MEN’S WEAR DESIGNERS of America: Uncle Sam wants you — for New York Men’s Week this summer.

Though the calendar is strafed with sequential and ever-lengthening international fashion weeks, American designers are agitating for a men’s week of their own. Though the idea has been percolating for some time, it has gained momentum in recent weeks as sponsors have signed on. Men’s designers received emails from representatives of the Council of Fashion Designers of America in October gauging interest.

To hear its supporters tell it, creating a midsummer presentation of men’s shows is nothing less than a point of national pride.

“Everybody has a connection to it,” said Steven Kolb, the chief executive of the C.F.D.A., who is spearheading the effort, “because of the patriotism of it all, as American designers.”

The proposed week would fall, patriotically enough though not expressly for that reason, not long after the Fourth of July.

At New York Fashion Week, held in February and September, the men’s collections tend to languish in the shadow of the women’s. Many established men’s designers have decamped to fashion weeks abroad.

“New York has such strong men’s wear designers at this point, but I think what happens in New York is that your business gets to a certain point and then you feel compelled to show in Europe,” said Daniel Silver, the co-designer of Duckie Brown.

The reason for this is partly logistical. The selling season for spring men’s wear, when buyers see collections and place orders, occurs over the summer, just after the European men’s wear shows in London, Milan and Paris. New York designers and labels including Calvin Klein Collection, John Varvatos, Thom Browne and Phillip Lim have moved their shows to Europe to close the gap between showing and selling.

“One of the biggest puzzles in the industry is why we’re showing men’s wear on the runway three months after we’ve bought it,” said Kevin Harter, the vice president of fashion direction for men at Bloomingdale’s.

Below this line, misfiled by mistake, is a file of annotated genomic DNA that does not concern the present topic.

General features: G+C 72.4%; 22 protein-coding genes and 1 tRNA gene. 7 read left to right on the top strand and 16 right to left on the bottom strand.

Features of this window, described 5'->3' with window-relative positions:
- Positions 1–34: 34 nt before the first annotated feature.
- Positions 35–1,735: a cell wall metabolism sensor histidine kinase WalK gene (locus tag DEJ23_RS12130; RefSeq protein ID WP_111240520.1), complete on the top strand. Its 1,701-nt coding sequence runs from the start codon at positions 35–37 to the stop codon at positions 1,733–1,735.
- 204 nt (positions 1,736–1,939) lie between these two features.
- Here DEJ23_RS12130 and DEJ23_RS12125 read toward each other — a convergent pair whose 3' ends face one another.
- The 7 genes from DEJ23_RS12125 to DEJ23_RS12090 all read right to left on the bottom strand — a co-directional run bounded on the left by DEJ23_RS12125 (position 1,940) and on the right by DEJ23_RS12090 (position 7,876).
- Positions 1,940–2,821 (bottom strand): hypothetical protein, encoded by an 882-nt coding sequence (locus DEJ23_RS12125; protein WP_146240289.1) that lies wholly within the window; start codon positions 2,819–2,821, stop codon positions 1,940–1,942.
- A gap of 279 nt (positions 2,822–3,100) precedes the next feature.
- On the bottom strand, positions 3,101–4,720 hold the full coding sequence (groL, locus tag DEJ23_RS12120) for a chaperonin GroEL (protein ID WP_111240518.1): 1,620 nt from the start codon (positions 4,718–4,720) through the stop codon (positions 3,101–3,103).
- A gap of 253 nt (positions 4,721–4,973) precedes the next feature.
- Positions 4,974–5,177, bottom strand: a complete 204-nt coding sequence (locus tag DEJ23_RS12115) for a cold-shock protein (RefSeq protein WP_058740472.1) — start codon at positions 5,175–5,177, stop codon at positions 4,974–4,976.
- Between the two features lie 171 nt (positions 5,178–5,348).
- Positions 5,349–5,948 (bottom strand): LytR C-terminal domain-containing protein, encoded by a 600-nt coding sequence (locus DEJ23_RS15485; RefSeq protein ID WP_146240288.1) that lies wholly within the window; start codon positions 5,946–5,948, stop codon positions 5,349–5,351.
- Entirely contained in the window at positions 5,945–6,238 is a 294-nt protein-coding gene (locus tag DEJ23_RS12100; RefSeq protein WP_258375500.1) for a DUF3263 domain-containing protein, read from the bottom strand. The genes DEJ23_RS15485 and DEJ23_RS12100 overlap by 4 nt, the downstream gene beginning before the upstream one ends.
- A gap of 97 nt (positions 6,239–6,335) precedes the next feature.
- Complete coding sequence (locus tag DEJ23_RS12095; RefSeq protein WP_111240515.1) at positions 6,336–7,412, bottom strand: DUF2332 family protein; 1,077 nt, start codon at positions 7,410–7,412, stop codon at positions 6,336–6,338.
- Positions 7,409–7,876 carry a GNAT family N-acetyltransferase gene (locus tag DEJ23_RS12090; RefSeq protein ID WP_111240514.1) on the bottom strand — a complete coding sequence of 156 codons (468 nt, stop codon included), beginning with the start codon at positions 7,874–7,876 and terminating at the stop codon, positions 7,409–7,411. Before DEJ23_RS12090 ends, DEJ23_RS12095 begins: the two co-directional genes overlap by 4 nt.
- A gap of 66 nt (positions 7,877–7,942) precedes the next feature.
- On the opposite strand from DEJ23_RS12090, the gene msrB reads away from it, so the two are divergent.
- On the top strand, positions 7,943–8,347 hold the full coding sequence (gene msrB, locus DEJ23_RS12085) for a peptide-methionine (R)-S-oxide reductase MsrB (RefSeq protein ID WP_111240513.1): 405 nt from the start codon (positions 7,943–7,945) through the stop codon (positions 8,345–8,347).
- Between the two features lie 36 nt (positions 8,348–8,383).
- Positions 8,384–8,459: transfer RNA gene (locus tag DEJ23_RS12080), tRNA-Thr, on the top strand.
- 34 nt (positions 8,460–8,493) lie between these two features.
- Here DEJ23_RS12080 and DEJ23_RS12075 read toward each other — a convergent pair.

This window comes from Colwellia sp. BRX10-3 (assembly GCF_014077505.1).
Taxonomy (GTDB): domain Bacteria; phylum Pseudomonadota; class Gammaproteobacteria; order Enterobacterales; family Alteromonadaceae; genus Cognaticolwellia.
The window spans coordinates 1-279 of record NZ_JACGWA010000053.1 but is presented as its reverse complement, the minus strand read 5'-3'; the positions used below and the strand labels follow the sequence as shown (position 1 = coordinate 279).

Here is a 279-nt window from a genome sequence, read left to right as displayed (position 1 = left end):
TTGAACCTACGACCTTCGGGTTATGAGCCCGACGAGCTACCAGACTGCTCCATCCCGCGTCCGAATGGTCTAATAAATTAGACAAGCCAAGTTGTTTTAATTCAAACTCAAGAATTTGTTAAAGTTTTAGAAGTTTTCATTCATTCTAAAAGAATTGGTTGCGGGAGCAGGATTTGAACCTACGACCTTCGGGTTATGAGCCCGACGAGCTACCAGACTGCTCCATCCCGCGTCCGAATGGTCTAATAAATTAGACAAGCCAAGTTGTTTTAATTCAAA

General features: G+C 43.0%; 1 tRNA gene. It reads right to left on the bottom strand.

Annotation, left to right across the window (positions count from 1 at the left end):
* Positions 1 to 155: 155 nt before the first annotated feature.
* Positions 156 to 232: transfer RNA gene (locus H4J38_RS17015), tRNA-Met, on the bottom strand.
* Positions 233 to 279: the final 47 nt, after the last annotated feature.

The burden falls disproportionately on emerging designers, who may not have the resources to sell their collection early.

“We have a great pool of young talent in America,” said Jim Moore, the creative director of GQ. “That’s something you don’t have in a lot of places. It seems to be the land of opportunity.”

But by September, Mr. Harter said, the New York collections have “almost become an afterthought, because your budgets have already been spent by then.”

Between the megabrands that head to Europe and the smaller ones that stay in New York are midcareer designers like Michael Bastian, who holds sales appointments with buyers in June in Milan but stages a runway show in New York in September.

“Theoretically we could be showing in Milan,” he said. “I just never felt comfortable showing anywhere but America. We’re an American brand.”

Stumbling blocks persist. One is creating a strong enough lineup to draw international press and buyers to New York. The possibility of a New York event is testing the American spirit of the brands born and bred in the United States that have migrated elsewhere to show, or elected not to show at all.

Large labels, including Calvin Klein, Ralph Lauren (which has not produced a men’s wear show in recent years) and Tommy Hilfiger (which has shown intermittently) declined to comment on whether they would join a New York men’s week. A representative for John Varvatos did not respond to requests for comment.

Another hurdle is sponsorship dollars, to defray costs of sites and production. Three sponsors have committed thus far, but at least one more is needed to meet a proposed budget of $2 million.

Mr. Kolb said that creating a stand-alone men’s showcase would have historic significance.

“When I look at the things that C.F.D.A. has been able to accomplish over the last number of years, we’ve changed the organization in a big way,” he said, citing the acquisition of the 65-year-old Fashion Calendar in July as a highlight. “If we were able to pull off men’s and do it right, it would have that same kind of stature.”

But time is running out. Mr. Kolb said that if enough sponsorship to cover the budget is not confirmed by the beginning of the new year, the July shows, in discussion for over a year, would be scuttled and a men’s event once again postponed.

It is perhaps especially frustrating that London has managed to create exactly the sort of event the C.F.D.A. is attempting. In 2012, the British Fashion Council moved its men’s wear from a single day at the end of London Fashion Week to the four-day London Collections: Men and quickly found success, first in press, then in sales.

“What a huge deal this would be if he could pull this off,” Mr. Bastian said. “It would really validate all of American fashion, in a way, to figure this out.”

Source: New York Times

Image Credit: Slaven Vlasic/Getty Images